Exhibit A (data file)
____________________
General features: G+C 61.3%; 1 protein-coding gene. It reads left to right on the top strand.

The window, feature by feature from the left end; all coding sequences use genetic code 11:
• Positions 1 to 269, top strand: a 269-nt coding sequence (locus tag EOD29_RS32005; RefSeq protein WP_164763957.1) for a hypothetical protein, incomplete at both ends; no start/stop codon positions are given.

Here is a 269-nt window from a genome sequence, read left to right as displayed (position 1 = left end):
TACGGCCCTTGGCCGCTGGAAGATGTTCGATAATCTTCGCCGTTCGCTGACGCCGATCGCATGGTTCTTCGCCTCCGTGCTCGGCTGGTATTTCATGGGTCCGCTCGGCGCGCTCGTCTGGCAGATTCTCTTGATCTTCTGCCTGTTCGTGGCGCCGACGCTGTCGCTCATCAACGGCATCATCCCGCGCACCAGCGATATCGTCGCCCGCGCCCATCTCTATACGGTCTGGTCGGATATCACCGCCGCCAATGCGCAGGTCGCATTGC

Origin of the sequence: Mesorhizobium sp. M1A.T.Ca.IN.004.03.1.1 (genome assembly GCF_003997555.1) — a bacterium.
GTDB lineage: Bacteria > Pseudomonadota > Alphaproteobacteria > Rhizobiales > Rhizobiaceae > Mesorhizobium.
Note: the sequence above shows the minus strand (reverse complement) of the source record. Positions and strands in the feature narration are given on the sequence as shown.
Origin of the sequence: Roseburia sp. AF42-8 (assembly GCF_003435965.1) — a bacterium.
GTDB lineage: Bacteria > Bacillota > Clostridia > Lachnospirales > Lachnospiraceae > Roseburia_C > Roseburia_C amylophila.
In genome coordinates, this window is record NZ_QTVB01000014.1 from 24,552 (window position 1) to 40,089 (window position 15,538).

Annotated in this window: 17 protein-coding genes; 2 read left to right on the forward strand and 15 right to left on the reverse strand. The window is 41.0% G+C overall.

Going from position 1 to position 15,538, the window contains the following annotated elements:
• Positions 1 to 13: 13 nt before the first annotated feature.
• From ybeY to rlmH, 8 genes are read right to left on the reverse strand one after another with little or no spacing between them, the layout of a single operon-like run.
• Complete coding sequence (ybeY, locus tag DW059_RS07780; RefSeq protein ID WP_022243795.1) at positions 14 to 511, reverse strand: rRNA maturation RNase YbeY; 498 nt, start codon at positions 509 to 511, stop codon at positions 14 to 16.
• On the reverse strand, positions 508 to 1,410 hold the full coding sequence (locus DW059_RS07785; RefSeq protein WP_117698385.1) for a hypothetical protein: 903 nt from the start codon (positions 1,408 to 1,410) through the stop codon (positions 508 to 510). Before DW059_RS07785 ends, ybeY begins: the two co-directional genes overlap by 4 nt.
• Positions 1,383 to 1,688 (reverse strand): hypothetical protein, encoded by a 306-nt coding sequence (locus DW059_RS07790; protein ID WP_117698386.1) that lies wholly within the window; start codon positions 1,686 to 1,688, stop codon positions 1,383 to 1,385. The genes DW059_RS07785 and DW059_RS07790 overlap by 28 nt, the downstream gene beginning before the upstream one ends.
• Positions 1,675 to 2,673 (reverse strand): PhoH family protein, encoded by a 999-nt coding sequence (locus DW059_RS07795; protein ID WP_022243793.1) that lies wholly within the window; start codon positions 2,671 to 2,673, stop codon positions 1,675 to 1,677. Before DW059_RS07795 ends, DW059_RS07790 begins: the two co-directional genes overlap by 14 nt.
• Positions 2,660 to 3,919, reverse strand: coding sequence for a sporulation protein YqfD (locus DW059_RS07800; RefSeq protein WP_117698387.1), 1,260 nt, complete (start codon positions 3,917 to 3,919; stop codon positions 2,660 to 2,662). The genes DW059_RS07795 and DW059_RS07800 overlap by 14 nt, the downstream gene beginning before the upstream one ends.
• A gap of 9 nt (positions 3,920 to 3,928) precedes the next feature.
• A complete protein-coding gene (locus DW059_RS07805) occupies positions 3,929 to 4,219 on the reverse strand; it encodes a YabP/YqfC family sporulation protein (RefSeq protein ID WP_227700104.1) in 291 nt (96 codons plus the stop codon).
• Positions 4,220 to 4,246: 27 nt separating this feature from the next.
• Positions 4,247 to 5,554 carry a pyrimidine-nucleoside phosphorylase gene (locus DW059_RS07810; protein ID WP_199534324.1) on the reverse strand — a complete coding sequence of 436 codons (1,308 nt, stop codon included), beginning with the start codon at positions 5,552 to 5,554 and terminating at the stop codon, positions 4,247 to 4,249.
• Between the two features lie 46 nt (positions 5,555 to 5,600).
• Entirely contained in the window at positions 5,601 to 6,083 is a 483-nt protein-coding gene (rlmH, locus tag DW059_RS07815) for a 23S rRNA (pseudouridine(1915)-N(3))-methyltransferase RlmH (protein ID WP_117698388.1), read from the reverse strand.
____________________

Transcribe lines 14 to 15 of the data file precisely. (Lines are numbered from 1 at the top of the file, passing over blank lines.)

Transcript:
• Positions 1 to 13: 13 nt before the first annotated feature.
• From ybeY to rlmH, 8 genes are read right to left on the reverse strand one after another with little or no spacing between them, the layout of a single operon-like run.